The AA has urged the government’s Regional Operations Command in the state capital, Sittwe, to surrender. Sittwe is the junta’s administrative seat in Rakhine.

The junta forces are systematically fortifying their defence arrangements in Sittwe. They have obstructed the access of roads and even destroyed many bridges to obstruct AA advancements.

Civil administrative officials and residents have left Sittwe in fear for their lives during the street battle. Many residents cannot afford to leave and there is no way out from Sittwe if fighting breaks out.

Commodities and fuels in Sittwe are running low since the roads were blocked. Shops are selling off their stocks as they are in a hurry to leave the city.

Despite the night curfew in Sittwe, the hospitals and clinics are still operational, but the city is in panic.

The Brotherhood Alliance warned civilians of the rising danger of landmines in Rakhine State, saying the junta’s military is placing landmines around its outposts and bases there.

Nervous Junta

Junta troops arrested around 600 civilians after their flights from Yangon landed at two airports in Sittwe and Kyaukphyu city in Rakhine state, according to family members, who said the military is holding them on suspicion of attempting to join the armed rebels.

The arrests come amid the enactment of a conscription law that has sent draft-eligible civilians fleeing from Myanmar’s cities, saying they would rather leave the country or join anti-junta forces in remote border areas than fight for the military.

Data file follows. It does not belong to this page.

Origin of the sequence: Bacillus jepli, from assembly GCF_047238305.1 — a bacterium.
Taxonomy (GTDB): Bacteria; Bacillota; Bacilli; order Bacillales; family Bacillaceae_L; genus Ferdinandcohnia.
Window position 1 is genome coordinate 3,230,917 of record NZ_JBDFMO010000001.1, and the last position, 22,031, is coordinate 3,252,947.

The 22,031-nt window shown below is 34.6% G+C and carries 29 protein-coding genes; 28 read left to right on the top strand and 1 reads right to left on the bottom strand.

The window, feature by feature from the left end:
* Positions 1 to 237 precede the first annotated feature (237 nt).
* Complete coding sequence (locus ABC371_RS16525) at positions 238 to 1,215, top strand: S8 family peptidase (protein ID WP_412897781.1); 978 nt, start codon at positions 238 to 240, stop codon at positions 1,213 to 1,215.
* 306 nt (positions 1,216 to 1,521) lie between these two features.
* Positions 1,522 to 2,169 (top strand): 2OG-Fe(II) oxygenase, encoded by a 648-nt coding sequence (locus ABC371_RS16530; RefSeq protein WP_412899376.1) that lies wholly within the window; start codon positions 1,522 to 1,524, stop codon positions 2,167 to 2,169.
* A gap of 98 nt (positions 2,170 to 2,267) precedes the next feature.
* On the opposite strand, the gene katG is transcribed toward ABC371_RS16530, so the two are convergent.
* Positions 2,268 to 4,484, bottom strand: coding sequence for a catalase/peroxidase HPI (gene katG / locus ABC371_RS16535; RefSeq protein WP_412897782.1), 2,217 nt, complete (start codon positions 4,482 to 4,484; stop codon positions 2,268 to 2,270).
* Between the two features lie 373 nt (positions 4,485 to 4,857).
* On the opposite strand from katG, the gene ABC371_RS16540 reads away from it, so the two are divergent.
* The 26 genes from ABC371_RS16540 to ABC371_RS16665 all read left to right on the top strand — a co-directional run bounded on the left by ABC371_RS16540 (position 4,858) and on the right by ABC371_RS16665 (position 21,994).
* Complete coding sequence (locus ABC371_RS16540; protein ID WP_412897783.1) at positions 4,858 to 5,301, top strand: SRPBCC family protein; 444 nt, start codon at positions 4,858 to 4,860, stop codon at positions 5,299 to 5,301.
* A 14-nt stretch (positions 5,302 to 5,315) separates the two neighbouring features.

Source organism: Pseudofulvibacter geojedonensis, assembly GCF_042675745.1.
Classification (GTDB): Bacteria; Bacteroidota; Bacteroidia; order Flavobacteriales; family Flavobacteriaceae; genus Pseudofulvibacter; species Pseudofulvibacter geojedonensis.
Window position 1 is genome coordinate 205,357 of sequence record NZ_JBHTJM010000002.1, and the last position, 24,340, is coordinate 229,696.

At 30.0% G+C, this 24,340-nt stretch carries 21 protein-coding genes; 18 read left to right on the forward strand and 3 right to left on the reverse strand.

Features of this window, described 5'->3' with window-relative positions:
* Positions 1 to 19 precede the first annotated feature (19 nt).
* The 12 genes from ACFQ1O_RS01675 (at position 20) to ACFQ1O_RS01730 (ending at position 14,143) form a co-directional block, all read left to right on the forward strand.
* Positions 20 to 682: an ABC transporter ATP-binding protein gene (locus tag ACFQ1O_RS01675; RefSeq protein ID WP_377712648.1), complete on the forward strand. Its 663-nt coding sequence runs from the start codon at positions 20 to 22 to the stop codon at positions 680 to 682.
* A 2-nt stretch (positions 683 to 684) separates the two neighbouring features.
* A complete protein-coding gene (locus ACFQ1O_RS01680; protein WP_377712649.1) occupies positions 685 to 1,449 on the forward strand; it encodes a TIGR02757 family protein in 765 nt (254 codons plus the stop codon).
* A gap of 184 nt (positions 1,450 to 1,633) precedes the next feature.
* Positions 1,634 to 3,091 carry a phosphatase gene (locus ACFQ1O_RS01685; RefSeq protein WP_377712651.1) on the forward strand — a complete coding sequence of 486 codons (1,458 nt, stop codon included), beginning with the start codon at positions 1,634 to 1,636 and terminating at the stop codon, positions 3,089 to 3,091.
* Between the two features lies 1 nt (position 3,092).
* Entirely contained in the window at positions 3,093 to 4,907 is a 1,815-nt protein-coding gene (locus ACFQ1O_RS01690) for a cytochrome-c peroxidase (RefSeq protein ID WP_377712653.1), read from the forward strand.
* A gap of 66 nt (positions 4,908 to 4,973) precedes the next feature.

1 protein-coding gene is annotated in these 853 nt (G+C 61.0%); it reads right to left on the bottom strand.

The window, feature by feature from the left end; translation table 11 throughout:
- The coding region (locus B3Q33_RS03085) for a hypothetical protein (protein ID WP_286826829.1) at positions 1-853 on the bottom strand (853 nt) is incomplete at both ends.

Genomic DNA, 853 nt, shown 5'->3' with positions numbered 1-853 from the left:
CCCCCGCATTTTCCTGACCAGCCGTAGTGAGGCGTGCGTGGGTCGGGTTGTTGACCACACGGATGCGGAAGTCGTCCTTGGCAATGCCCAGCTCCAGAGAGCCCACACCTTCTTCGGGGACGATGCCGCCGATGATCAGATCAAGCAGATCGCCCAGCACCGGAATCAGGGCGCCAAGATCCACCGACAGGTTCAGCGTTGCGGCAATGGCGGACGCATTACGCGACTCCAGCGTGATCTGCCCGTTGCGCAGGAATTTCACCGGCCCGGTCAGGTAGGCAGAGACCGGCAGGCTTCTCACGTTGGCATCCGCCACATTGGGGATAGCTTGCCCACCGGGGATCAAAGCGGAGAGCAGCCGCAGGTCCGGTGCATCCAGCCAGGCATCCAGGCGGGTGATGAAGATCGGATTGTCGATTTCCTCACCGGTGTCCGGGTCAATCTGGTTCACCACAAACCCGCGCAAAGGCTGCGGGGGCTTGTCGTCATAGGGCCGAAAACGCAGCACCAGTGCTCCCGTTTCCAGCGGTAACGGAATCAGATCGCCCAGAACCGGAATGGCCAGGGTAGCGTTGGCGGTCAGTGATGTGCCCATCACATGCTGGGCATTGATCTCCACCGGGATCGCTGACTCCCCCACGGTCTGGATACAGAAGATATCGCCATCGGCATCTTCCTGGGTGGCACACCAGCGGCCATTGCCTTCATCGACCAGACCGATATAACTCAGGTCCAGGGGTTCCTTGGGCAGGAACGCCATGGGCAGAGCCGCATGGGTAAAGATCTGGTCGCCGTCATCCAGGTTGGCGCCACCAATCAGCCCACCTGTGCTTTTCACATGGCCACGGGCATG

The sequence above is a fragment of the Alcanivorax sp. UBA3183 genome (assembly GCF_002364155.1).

India-Myanmar Military Forge Ties

Myanmar Tatmadaw and the Indian Armed Forces to forge friendly ties and further cooperation.

The Vice-Chairman of the State Administration Council Deputy Commander-in-Chief of Defence Services Commander-in-Chief (Army) Vice-Senior General Soe Win held parleys with an India Army delegation led by Lt-Gen Harjeet Singh Sahi, the General Officer Commanding III

Corps of the Indian Armed Forces, at the capital Naypyidaw on Wednesday, according to the official daily The Global New Light of Myanmar.

They cordially discussed friendly relations between Myanmar and India and the two armed forces and promotion of further cooperation, and plans to cooperate in peace and stability, security and development at the border regions between the two countries.

Saleem Samad, is Deputy Editor of The Daily Messenger, an award-winning independent journalist, and recipient of the Ashoka Fellowship and Hellman-Hammett Award. He could be reached at <saleemsamad@hotmail.com>; Twitter (X) @saleemsamad